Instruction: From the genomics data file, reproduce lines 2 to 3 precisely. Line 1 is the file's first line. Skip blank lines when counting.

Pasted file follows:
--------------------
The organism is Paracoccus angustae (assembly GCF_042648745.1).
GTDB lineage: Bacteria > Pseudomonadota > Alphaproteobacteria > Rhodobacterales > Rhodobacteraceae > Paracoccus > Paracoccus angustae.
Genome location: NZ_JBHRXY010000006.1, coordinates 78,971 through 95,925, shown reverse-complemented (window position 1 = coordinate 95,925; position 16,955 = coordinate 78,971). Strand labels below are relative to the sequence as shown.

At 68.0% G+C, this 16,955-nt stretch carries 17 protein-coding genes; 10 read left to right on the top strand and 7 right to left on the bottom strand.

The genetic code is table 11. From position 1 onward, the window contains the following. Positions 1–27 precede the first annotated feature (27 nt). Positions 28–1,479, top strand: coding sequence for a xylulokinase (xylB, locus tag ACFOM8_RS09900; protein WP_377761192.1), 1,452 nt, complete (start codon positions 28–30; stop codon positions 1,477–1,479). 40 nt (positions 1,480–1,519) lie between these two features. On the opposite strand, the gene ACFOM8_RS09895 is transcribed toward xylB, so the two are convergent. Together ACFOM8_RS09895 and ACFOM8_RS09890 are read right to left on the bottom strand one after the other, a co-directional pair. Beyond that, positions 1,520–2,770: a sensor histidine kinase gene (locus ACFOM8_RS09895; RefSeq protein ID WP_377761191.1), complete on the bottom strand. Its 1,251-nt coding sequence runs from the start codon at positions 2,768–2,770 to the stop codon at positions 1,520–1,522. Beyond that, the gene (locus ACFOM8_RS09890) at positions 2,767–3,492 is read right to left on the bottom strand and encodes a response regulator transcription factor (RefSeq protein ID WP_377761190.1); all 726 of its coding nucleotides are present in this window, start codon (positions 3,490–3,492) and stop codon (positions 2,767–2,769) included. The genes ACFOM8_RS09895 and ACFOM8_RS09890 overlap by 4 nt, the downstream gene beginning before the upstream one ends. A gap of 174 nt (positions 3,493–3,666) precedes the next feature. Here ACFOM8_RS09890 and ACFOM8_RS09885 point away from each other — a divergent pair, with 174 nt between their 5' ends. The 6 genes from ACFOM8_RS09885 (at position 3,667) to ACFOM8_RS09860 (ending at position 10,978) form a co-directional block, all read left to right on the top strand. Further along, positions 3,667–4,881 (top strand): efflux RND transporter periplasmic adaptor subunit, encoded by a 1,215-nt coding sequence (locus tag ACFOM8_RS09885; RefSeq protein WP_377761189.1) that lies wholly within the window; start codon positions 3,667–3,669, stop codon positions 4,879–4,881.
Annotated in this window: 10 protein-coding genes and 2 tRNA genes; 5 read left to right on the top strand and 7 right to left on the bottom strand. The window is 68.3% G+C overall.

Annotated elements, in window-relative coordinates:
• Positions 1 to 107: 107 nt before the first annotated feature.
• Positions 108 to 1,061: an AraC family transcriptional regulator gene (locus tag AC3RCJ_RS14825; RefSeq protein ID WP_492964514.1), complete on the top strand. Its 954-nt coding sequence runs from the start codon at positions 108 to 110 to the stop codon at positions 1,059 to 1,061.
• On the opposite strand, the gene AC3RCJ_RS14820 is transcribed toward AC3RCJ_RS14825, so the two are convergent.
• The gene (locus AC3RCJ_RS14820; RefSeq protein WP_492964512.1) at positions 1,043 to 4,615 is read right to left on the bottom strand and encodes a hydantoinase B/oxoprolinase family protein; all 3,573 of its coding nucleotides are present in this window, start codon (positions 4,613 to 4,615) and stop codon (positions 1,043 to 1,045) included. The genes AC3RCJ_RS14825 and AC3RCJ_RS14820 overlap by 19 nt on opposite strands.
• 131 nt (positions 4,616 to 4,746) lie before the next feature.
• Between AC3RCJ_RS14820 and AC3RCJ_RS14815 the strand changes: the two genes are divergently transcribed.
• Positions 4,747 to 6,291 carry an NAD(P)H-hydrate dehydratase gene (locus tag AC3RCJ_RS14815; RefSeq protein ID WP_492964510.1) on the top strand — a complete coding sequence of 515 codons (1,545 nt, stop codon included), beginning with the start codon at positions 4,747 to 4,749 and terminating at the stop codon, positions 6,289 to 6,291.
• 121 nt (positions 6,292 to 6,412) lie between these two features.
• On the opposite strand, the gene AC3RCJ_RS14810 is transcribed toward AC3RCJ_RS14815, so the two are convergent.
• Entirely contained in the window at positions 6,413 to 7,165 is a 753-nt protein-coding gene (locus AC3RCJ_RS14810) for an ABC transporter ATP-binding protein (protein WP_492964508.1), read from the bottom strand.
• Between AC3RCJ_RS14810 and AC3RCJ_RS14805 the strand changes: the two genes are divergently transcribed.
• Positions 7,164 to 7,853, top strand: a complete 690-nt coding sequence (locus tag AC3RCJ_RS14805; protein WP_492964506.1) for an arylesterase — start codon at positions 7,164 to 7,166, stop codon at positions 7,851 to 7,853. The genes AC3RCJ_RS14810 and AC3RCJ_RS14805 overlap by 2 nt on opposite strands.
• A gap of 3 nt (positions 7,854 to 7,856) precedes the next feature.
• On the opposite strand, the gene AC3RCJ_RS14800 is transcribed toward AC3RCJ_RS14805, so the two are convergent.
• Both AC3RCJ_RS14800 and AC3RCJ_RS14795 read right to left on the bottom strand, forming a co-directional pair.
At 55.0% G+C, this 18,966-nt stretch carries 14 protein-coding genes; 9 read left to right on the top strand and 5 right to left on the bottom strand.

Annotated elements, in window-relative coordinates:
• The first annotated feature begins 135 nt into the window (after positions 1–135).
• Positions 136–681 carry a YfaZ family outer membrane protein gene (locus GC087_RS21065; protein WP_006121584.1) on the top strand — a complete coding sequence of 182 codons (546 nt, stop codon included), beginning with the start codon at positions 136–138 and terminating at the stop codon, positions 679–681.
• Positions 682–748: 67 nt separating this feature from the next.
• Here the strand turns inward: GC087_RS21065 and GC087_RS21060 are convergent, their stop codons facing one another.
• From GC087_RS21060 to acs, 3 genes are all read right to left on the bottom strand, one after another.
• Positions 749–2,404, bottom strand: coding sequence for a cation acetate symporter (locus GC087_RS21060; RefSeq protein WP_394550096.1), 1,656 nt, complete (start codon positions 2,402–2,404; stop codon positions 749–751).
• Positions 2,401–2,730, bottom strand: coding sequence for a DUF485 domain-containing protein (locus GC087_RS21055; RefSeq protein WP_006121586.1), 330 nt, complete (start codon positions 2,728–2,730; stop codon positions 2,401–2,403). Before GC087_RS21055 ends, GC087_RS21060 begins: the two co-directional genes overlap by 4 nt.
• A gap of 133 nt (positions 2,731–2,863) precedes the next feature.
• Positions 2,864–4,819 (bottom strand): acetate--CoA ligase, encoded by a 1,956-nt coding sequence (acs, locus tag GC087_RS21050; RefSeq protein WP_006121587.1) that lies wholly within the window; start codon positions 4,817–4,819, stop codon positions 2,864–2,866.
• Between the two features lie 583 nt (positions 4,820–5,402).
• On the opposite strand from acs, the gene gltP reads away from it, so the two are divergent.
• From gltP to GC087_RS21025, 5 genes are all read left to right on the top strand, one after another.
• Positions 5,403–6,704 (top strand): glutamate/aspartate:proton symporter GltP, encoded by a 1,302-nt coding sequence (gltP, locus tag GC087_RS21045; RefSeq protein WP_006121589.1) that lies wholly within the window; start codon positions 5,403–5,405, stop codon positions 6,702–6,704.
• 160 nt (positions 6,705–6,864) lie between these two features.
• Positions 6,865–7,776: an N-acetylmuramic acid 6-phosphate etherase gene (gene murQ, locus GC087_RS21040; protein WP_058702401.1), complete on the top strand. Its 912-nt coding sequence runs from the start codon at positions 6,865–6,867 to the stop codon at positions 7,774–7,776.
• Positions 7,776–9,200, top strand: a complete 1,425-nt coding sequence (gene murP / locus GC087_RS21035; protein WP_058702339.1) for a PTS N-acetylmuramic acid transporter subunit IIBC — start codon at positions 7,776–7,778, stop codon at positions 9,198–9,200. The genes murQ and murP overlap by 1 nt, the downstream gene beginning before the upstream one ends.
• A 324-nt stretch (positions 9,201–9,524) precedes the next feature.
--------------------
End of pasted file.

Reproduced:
GTDB lineage: Bacteria > Pseudomonadota > Alphaproteobacteria > Rhodobacterales > Rhodobacteraceae > Paracoccus > Paracoccus angustae.
Genome location: NZ_JBHRXY010000006.1, coordinates 78,971 through 95,925, shown reverse-complemented (window position 1 = coordinate 95,925; position 16,955 = coordinate 78,971). Strand labels below are relative to the sequence as shown.